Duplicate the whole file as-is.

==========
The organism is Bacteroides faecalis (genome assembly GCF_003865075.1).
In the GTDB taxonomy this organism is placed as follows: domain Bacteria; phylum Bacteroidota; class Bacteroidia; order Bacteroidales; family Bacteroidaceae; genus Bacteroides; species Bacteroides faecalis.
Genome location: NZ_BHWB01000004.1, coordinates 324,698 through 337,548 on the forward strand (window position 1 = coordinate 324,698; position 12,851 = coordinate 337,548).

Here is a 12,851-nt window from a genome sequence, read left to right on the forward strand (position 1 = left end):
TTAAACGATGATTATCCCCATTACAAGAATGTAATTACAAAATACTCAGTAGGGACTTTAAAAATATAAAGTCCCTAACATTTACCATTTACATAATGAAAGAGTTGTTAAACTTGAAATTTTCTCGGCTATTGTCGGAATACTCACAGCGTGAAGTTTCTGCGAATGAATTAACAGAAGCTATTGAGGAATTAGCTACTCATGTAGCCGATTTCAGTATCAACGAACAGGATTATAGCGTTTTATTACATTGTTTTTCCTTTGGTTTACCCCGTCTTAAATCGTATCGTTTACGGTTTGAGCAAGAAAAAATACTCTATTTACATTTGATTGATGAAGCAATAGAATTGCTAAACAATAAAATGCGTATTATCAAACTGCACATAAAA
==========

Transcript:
The organism is Bacteroides faecalis (genome assembly GCF_003865075.1).
In the GTDB taxonomy this organism is placed as follows: domain Bacteria; phylum Bacteroidota; class Bacteroidia; order Bacteroidales; family Bacteroidaceae; genus Bacteroides; species Bacteroides faecalis.
Genome location: NZ_BHWB01000004.1, coordinates 324,698 through 337,548 on the forward strand (window position 1 = coordinate 324,698; position 12,851 = coordinate 337,548).

Here is a 12,851-nt window from a genome sequence, read left to right on the forward strand (position 1 = left end):
TTAAACGATGATTATCCCCATTACAAGAATGTAATTACAAAATACTCAGTAGGGACTTTAAAAATATAAAGTCCCTAACATTTACCATTTACATAATGAAAGAGTTGTTAAACTTGAAATTTTCTCGGCTATTGTCGGAATACTCACAGCGTGAAGTTTCTGCGAATGAATTAACAGAAGCTATTGAGGAATTAGCTACTCATGTAGCCGATTTCAGTATCAACGAACAGGATTATAGCGTTTTATTACATTGTTTTTCCTTTGGTTTACCCCGTCTTAAATCGTATCGTTTACGGTTTGAGCAAGAAAAAATACTCTATTTACATTTGATTGATGAAGCAATAGAATTGCTAAACAATAAAATGCGTATTATCAAACTGCACATAAAA